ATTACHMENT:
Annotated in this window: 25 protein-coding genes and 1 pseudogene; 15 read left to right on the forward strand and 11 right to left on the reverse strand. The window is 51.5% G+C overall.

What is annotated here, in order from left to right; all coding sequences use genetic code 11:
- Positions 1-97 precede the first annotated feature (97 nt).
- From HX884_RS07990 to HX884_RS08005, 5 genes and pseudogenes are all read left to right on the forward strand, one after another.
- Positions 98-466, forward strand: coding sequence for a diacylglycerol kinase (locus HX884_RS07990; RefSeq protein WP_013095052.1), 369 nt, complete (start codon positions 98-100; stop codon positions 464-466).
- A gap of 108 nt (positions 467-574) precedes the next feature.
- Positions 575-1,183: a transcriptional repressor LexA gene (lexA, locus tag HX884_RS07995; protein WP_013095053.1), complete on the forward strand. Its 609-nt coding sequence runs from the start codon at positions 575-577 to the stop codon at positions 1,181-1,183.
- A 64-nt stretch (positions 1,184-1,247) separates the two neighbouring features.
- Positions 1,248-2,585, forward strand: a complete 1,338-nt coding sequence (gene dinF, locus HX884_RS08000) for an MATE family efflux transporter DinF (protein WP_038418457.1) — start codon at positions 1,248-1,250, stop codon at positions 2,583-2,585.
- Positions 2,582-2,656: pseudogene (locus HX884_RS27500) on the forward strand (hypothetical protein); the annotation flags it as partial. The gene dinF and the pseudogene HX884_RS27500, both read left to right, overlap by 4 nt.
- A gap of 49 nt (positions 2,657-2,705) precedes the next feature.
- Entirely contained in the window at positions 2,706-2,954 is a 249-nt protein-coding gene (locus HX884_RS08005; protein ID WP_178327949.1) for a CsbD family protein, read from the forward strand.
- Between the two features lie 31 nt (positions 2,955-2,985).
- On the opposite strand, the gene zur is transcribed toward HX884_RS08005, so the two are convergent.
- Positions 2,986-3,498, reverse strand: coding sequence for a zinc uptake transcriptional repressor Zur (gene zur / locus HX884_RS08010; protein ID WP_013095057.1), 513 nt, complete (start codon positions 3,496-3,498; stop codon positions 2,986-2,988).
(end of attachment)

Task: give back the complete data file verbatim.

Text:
Annotated in this window: 25 protein-coding genes and 1 pseudogene; 15 read left to right on the forward strand and 11 right to left on the reverse strand. The window is 51.5% G+C overall.

What is annotated here, in order from left to right; all coding sequences use genetic code 11:
- Positions 1-97 precede the first annotated feature (97 nt).
- From HX884_RS07990 to HX884_RS08005, 5 genes and pseudogenes are all read left to right on the forward strand, one after another.
- Positions 98-466, forward strand: coding sequence for a diacylglycerol kinase (locus HX884_RS07990; RefSeq protein WP_013095052.1), 369 nt, complete (start codon positions 98-100; stop codon positions 464-466).
- A gap of 108 nt (positions 467-574) precedes the next feature.
- Positions 575-1,183: a transcriptional repressor LexA gene (lexA, locus tag HX884_RS07995; protein WP_013095053.1), complete on the forward strand. Its 609-nt coding sequence runs from the start codon at positions 575-577 to the stop codon at positions 1,181-1,183.
- A 64-nt stretch (positions 1,184-1,247) separates the two neighbouring features.
- Positions 1,248-2,585, forward strand: a complete 1,338-nt coding sequence (gene dinF, locus HX884_RS08000) for an MATE family efflux transporter DinF (protein WP_038418457.1) — start codon at positions 1,248-1,250, stop codon at positions 2,583-2,585.
- Positions 2,582-2,656: pseudogene (locus HX884_RS27500) on the forward strand (hypothetical protein); the annotation flags it as partial. The gene dinF and the pseudogene HX884_RS27500, both read left to right, overlap by 4 nt.
- A gap of 49 nt (positions 2,657-2,705) precedes the next feature.
- Entirely contained in the window at positions 2,706-2,954 is a 249-nt protein-coding gene (locus HX884_RS08005; protein ID WP_178327949.1) for a CsbD family protein, read from the forward strand.
- Between the two features lie 31 nt (positions 2,955-2,985).
- On the opposite strand, the gene zur is transcribed toward HX884_RS08005, so the two are convergent.
- Positions 2,986-3,498, reverse strand: coding sequence for a zinc uptake transcriptional repressor Zur (gene zur / locus HX884_RS08010; protein ID WP_013095057.1), 513 nt, complete (start codon positions 3,496-3,498; stop codon positions 2,986-2,988).